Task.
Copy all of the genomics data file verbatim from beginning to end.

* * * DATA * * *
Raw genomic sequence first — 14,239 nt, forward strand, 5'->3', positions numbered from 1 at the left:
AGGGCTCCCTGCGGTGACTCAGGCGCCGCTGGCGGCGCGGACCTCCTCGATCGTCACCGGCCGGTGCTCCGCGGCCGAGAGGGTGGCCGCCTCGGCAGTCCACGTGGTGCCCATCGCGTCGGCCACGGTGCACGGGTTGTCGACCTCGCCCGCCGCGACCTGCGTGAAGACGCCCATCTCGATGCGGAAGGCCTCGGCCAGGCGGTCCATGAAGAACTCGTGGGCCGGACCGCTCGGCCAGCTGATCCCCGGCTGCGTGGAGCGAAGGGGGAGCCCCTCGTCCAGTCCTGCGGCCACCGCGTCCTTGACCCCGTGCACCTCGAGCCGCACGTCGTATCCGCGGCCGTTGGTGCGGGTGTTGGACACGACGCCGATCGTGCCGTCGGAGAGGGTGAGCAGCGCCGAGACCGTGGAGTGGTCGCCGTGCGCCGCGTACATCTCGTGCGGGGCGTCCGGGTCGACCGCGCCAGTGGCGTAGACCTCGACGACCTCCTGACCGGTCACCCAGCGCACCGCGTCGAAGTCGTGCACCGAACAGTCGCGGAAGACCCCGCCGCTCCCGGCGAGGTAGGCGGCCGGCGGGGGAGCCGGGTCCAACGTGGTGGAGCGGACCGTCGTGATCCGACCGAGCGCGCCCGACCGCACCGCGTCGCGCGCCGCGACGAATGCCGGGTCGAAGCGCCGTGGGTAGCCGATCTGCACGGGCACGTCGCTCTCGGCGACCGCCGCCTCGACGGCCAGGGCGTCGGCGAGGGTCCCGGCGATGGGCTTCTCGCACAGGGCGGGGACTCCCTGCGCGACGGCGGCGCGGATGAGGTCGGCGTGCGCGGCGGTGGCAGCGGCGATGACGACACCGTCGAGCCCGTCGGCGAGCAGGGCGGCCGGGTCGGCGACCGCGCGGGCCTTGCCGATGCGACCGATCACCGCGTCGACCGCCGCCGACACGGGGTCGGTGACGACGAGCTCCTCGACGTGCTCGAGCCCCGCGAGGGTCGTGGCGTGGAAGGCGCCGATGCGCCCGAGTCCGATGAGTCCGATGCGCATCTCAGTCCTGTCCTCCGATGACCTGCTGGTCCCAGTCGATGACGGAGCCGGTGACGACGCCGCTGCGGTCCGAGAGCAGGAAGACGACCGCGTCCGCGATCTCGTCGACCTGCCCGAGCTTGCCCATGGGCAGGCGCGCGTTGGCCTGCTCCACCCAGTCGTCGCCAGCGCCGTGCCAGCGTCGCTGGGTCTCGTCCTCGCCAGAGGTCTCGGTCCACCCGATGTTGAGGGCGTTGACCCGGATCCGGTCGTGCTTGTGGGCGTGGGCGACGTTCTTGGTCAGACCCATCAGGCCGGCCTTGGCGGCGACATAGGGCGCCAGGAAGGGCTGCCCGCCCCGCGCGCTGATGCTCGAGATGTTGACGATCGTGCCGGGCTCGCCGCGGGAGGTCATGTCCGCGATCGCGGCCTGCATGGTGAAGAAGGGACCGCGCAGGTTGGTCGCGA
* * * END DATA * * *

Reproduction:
Raw genomic sequence first — 14,239 nt, forward strand, 5'->3', positions numbered from 1 at the left:
AGGGCTCCCTGCGGTGACTCAGGCGCCGCTGGCGGCGCGGACCTCCTCGATCGTCACCGGCCGGTGCTCCGCGGCCGAGAGGGTGGCCGCCTCGGCAGTCCACGTGGTGCCCATCGCGTCGGCCACGGTGCACGGGTTGTCGACCTCGCCCGCCGCGACCTGCGTGAAGACGCCCATCTCGATGCGGAAGGCCTCGGCCAGGCGGTCCATGAAGAACTCGTGGGCCGGACCGCTCGGCCAGCTGATCCCCGGCTGCGTGGAGCGAAGGGGGAGCCCCTCGTCCAGTCCTGCGGCCACCGCGTCCTTGACCCCGTGCACCTCGAGCCGCACGTCGTATCCGCGGCCGTTGGTGCGGGTGTTGGACACGACGCCGATCGTGCCGTCGGAGAGGGTGAGCAGCGCCGAGACCGTGGAGTGGTCGCCGTGCGCCGCGTACATCTCGTGCGGGGCGTCCGGGTCGACCGCGCCAGTGGCGTAGACCTCGACGACCTCCTGACCGGTCACCCAGCGCACCGCGTCGAAGTCGTGCACCGAACAGTCGCGGAAGACCCCGCCGCTCCCGGCGAGGTAGGCGGCCGGCGGGGGAGCCGGGTCCAACGTGGTGGAGCGGACCGTCGTGATCCGACCGAGCGCGCCCGACCGCACCGCGTCGCGCGCCGCGACGAATGCCGGGTCGAAGCGCCGTGGGTAGCCGATCTGCACGGGCACGTCGCTCTCGGCGACCGCCGCCTCGACGGCCAGGGCGTCGGCGAGGGTCCCGGCGATGGGCTTCTCGCACAGGGCGGGGACTCCCTGCGCGACGGCGGCGCGGATGAGGTCGGCGTGCGCGGCGGTGGCAGCGGCGATGACGACACCGTCGAGCCCGTCGGCGAGCAGGGCGGCCGGGTCGGCGACCGCGCGGGCCTTGCCGATGCGACCGATCACCGCGTCGACCGCCGCCGACACGGGGTCGGTGACGACGAGCTCCTCGACGTGCTCGAGCCCCGCGAGGGTCGTGGCGTGGAAGGCGCCGATGCGCCCGAGTCCGATGAGTCCGATGCGCATCTCAGTCCTGTCCTCCGATGACCTGCTGGTCCCAGTCGATGACGGAGCCGGTGACGACGCCGCTGCGGTCCGAGAGCAGGAAGACGACCGCGTCCGCGATCTCGTCGACCTGCCCGAGCTTGCCCATGGGCAGGCGCGCGTTGGCCTGCTCCACCCAGTCGTCGCCAGCGCCGTGCCAGCGTCGCTGGGTCTCGTCCTCGCCAGAGGTCTCGGTCCACCCGATGTTGAGGGCGTTGACCCGGATCCGGTCGTGCTTGTGGGCGTGGGCGACGTTCTTGGTCAGACCCATCAGGCCGGCCTTGGCGGCGACATAGGGCGCCAGGAAGGGCTGCCCGCCCCGCGCGCTGATGCTCGAGATGTTGACGATCGTGCCGGGCTCGCCGCGGGAGGTCATGTCCGCGATCGCGGCCTGCATGGTGAAGAAGGGACCGCGCAGGTTGGTCGCGA